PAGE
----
Catatinagma stenoptera Bidzilya

Bidzilya, Oleksiy V., 2014, A remarkable new species of the genus Catatinagma Rebel, 1903 (Lepidoptera, Gelechiidae) from Turkmenistan, Nota Lepidopterologica 37 (1), pp. 67-74: 68-69

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Catatinagma stenoptera Bidzilya

sp. n.

Taxon classification Animalia Lepidoptera Gelechiidae

Catatinagma stenoptera Bidzilya  sp. n.


Holotype, ♂, Karakum desert, Repetek reserv[e], Carex, 3.ii.1983, Krivokhatsky (gen. slide 55/11) (ZIN). Paratypes: 1 ♂, same data as holotype (gen. prep. in glycerol); 1 ♂, same data as holotype, but 18.ii.1983, trap Rhombomys  , night (ZIN-00002); 1 ♀, same data, but 15.ii.1983, trap Rhombomys  (gen. slide 56/11) (ZIN-00005); 1 ♂, 2 ♀, Repetek, SE Karakum, Turkmenia, trap Rhombomys  , 25.ii.1983 (ZIN-00004 ♂, ZIN-00003 ♀, ♀ gen. prep. in glycerol) (all ZIN).


Adult (Figs 1-3). Wingspan 9.1-10.9 mm. Head smooth-scaled, whitish-brown, with prominent beak-shaped, pointed process, that sometimes bears additional small dorsal knob arising from middle; frons medially with depression resembling excavator bucket with three short tooth-shaped projections at bottom; labial palpus weakly up-curved, outer surface black with white basal and apical belts, inner surface white, segment 3 nearly straight, acute; segment 2 about 1.5 times width and nearly 2.5 times length of segment 3; proboscis reduced; antenna brown with very narrow whitish ring at base of each segment, pecten with numerous long white hair-like scales; forewing strongly narrowed after ¼, nearly filiform in distal half, light brown, mottled white along margins, cilia white; hindwing vestigial.

Abdomen (Figs 4-7). Male sternite VIII rectangular, without modification. Female tergite VII nearly twice length of other abdominal segments, rectangular, slightly broader than long, densely covered posteriorly with short hair-like scales, sternum VII rectangular without modification. Sternite I+II of both sexes sub-quadratical, with pair of distinct long venulae and well-developed apodemes, tergite I distinctly broader than long, strongly edged, anterolateral margin rounded, posterior margin straight.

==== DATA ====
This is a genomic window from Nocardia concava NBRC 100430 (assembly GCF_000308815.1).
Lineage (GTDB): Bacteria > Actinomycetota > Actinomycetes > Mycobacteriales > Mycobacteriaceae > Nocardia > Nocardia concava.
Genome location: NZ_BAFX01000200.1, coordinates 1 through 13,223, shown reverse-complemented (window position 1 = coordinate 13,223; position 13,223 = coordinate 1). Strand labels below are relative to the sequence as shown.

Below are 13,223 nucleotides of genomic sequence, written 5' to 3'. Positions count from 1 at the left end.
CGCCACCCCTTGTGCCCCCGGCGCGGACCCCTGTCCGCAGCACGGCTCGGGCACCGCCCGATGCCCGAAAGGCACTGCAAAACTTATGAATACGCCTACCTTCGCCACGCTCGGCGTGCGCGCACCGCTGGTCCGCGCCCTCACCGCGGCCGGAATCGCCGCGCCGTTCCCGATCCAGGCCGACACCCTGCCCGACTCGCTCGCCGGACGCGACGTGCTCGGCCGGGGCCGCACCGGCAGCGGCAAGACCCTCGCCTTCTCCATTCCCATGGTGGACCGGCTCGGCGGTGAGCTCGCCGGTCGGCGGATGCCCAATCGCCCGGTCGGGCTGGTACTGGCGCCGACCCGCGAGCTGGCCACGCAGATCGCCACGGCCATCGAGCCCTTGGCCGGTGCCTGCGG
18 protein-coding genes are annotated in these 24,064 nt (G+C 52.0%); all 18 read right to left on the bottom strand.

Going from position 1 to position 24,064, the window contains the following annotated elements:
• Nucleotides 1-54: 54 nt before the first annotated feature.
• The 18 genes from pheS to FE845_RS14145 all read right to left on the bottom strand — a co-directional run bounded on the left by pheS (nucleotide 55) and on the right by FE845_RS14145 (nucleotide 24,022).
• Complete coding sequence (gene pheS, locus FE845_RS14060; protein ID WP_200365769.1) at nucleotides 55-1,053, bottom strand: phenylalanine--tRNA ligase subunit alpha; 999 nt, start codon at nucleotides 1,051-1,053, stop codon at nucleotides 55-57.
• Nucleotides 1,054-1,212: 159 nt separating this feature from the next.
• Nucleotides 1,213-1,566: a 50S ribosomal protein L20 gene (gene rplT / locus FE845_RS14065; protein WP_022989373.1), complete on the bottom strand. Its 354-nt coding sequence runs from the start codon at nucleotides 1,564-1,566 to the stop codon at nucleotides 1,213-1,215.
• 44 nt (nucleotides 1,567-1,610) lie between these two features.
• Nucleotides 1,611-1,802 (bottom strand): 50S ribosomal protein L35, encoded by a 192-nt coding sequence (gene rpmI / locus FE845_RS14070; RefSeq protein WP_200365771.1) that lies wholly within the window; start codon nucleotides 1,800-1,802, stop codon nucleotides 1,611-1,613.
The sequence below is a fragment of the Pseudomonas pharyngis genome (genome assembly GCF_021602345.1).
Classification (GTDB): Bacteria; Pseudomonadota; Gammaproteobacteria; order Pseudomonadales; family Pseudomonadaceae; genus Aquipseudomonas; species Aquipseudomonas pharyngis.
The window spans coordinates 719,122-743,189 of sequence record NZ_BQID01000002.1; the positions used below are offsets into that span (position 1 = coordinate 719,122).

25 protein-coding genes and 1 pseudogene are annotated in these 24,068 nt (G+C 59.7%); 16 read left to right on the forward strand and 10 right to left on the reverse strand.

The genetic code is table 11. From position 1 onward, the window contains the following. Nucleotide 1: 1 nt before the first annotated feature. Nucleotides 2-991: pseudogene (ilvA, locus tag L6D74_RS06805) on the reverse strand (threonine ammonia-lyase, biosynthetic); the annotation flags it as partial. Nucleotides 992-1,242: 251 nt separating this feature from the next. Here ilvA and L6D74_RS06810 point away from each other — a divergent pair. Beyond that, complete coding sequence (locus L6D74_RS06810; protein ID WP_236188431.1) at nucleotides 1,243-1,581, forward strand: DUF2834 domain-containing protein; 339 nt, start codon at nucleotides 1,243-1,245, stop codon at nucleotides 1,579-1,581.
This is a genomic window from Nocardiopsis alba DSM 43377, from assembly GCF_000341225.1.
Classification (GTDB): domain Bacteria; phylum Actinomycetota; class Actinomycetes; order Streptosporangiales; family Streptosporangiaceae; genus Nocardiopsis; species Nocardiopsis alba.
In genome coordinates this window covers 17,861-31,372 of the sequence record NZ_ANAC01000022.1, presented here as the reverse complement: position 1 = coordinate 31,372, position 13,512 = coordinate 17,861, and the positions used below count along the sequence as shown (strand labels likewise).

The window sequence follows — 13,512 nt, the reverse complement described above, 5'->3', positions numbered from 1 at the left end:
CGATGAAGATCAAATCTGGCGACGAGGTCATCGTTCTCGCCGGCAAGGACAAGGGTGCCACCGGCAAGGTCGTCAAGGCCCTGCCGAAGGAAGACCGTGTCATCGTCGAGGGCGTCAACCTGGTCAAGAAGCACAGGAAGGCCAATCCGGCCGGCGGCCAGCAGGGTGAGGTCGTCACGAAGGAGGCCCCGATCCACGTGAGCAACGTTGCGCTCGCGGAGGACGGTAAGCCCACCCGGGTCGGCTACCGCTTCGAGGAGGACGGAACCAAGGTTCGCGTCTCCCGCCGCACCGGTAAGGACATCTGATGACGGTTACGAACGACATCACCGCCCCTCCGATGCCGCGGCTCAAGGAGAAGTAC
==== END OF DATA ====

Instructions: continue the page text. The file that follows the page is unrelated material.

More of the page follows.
Male genitalia (Fig. 8). Uncus reduced to trapezoidal lobe with inward folded edges; gnathos absent; tegumen narrow, considerably broader than long, posterior edge strongly sclerotized; cucullus digitate, moderately broad, apex rounded, densely haired; sacculus flat, about 3/4 length of cucullus and slightly broader, posterior margin straight with two or three small teeth; transtilla lobes well developed; vinculum narrow, band-shaped, terminating in short rounded saccus; phallus longer than cucullus, with tapered lateral processes, basal half sclerotized dorsally, distal half sclerotized mainly laterally, apex beak-shaped, base bifurcated.

Female genitalia (Fig. 9). Papilla analis rounded, with straight basal edge, densely covered with short setae except for patch of long hair-like setae arising from dorsal margin; apophyses anteriores about one-half length of apophyses posteriores, straight, terminally curved; tergite and sternite VIII extremely narrow, strongly sclerotized, ribbon-shaped; lateral part of segment VIII evenly sclerotized, band-shaped; ostium rounded, opening near anterior edge of sternite VIII; antrum short, funnel-shaped; ductus bursae long, membranous, posterior half thin, anterior half moderately wide; corpus bursae globular; signum paired, with long spines arising from rounded plate.


The new species is easily recognizable both externally and in the genitalia characters. For details see the Discussion.


SE Turkmenistan (Repetek Nature Reserve).

Derivation of name.

The specific name refers to the extremely narrowed forewing, the most characteristic feature of this species.


The new species is hitherto only known from the Repetek Nature Reserve, SE Turkmenistan. The adults were collected from 3rd to 25th of February. According to field observations by Viktor A. Krivokhatsky, who collected the type-series, the adults were active during the warm days when they were seen jumping on the sand. They have also been collected by sweeping amongst Carex physodes  M. Bieb. ( Cyperaceae  ). This plant is most likely the host for this species, although the preimaginal stages have not yet been found. The adults have also been observed and collected in the burrows of the great gerbil ( Rhombomys opimus  (Lichtenstein, 1823)) and the long-clawed ground squirrel ( Spermophilopsis leptodactylus  (Lichtenstein, 1823)) ( Mammalia  , Rodentia  , Muridae  , Sciuridae  ). The moths go deeply into the burrows at night and when there is frost in the daytime.